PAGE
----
Watching and listening to Seymour: An Introduction is like going out to eat with a foodie. You might not know what’s best for you, but you’ll get there.
In a scene with two close friends, pianist Seymour Bernstein laments on the American narrative of the artist. People want to hear stories of stars born with talent, craft is boring. Bernstein gave up performance and concerts decades ago, it’s like if Shut Up and Play The Hits was made with an interview 50 years after the final concert. Now, he’s a teacher.
In other documentaries of creative genius, the subject is mined for wisdom. Bernstein is excited to share his own with director Ethan Hawke. “One of the most important things is to always have a pulse”, he says to his student Jiyang Chen. What sets Seymour: An Introduction apart is that many of the interviews are done people who know him well enough to disagree with him: his friends and pupils. They get quotes out of him we could never, we’re more like his pupils; we can learn to love him and the things he teaches.
One of the most tender moments captures Bernstein holding down one of his students shoulders, which have started to roll forward from their “knightly posture” during the moments of great musical passion. Bernstein shows his pupils the great emotional depths of music, but it his profession to not let them drown in it.
Hawke and his friendship with Bernstein is very much part of the movie. As part of Hawke’s show, he teaches on stage before his concert, without pulling punches. The audience sees a vibrant, strong encouraging teacher. Some of us may groan hearing his merciless criticisms, but some of us will keep eating our popcorn. His other students watch with intent from backstage, sympathizing and knowing they are next.
Hawke thinks Bernstein’s lifestyle is a monk’s to the piano, as he shows us throughout the movie. We see his life at angles, times and shades. We see Bernstein’s precision in shape and time, when he makes his bed and his food. He’s authentic and deliberate through every note of his life and that is inspiring.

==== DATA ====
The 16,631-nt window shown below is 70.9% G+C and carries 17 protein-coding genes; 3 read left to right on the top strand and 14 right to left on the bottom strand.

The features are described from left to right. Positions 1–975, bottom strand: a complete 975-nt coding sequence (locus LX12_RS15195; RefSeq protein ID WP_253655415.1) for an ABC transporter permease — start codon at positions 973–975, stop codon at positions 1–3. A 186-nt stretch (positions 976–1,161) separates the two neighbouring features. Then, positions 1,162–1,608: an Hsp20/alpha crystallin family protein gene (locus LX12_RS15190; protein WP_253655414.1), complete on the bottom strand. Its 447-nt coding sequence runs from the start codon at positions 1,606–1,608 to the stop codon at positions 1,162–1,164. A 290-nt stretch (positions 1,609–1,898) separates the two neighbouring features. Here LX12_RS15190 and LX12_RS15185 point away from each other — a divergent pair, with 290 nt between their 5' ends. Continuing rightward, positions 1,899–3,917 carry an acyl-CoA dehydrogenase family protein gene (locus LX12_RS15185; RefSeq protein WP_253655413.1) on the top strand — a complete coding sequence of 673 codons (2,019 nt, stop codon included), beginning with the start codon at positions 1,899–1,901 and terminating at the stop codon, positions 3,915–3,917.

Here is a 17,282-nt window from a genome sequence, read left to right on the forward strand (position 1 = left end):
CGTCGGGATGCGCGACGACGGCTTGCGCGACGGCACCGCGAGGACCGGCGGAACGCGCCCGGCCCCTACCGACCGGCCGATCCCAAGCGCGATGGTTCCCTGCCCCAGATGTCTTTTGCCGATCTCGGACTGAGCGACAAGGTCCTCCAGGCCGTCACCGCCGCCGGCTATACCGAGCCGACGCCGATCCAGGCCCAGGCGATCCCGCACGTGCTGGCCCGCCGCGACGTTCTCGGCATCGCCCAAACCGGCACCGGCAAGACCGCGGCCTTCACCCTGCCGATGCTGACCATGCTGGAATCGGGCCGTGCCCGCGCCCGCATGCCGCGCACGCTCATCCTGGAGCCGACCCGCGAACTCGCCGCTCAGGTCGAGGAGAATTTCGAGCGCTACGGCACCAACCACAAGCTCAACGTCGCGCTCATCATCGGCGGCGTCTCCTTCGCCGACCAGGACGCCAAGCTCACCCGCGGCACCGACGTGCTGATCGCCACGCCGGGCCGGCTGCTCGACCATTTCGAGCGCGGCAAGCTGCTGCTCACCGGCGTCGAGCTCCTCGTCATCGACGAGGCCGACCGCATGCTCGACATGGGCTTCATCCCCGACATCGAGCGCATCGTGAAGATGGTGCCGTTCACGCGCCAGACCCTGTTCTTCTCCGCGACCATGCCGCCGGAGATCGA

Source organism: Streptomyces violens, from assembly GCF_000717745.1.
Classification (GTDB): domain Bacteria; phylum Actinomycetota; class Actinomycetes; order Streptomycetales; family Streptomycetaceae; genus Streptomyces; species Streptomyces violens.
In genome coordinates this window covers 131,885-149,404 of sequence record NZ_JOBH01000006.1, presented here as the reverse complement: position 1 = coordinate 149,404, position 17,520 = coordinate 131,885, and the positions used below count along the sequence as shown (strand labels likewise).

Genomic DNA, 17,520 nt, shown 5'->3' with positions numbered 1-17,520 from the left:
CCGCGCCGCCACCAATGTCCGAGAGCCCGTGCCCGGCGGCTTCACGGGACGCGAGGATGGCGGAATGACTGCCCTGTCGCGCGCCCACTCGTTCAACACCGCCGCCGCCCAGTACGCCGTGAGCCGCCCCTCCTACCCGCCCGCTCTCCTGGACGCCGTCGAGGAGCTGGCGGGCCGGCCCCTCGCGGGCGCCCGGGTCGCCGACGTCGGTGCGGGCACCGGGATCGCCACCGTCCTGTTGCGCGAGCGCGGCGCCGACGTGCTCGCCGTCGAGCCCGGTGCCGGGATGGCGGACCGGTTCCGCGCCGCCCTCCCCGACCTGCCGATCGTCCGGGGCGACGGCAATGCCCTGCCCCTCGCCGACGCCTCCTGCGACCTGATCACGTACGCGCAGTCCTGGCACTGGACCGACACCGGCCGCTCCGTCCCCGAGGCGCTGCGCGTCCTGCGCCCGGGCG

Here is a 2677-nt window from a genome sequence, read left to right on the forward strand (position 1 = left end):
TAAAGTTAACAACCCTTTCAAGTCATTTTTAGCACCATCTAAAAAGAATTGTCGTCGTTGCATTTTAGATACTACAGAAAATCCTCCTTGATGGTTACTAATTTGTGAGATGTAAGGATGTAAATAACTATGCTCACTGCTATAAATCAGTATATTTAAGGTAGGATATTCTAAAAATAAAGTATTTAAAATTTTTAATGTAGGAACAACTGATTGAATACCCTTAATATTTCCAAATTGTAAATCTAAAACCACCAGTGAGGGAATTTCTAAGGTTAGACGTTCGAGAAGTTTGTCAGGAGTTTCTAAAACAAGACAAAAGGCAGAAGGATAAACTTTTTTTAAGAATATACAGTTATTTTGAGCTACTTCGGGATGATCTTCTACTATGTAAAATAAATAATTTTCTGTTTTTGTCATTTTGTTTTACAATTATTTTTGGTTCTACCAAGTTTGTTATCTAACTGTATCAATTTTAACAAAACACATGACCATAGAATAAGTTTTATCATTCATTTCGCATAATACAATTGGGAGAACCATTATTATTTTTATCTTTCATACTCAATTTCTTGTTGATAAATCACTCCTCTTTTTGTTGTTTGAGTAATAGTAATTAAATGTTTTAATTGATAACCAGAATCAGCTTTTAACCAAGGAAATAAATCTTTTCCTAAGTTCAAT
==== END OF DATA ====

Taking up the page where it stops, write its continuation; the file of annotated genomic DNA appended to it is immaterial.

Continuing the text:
“The most important thing for music teachers is to inspire and encourage, not just in music but in all aspects of life,” Bernstein says. His father used to say he had three daughters and a pianist; Bernstein also wishes he could’ve been known as a son. His piano playing is a craft, but the feelings that come through are the product of a full life.
For Bernstein, music is zen, and he needs more of it to cushion old age. New York always looks overcast and far away. Days are getting long for Bernstein and he’s losing his perception of them. His curtains are always drawn, but his apartment looks homey. We only see him outdoors and on the New York streets once, when he stops to pet a dog. He puts his remaining life into his piano but that isn’t how we’ll learn about him best. That’s in the topography of his forehead and back, and the motions of his pedaling feet.
The narrative feels disjointed, but music ties the knots. In the final scenes, his piano playing makes up the whole movie you’re watching. The film builds up context to the final concert which makes an already emotional (in attendees’ shaking mouths) experience, personal too.
There’s nothing mystical or inaccessible about Bernstein. His bliss is because he is extraordinarily practical. A long time ago, his piano playing became his living, so it became his life. Eight hours a day. That’s not talent for music, that’s talent for work. You’ll stay through the credits just to hear a few more moments of Bernstein. You can hear Schumann at any time, but you might never hear Bernstein again.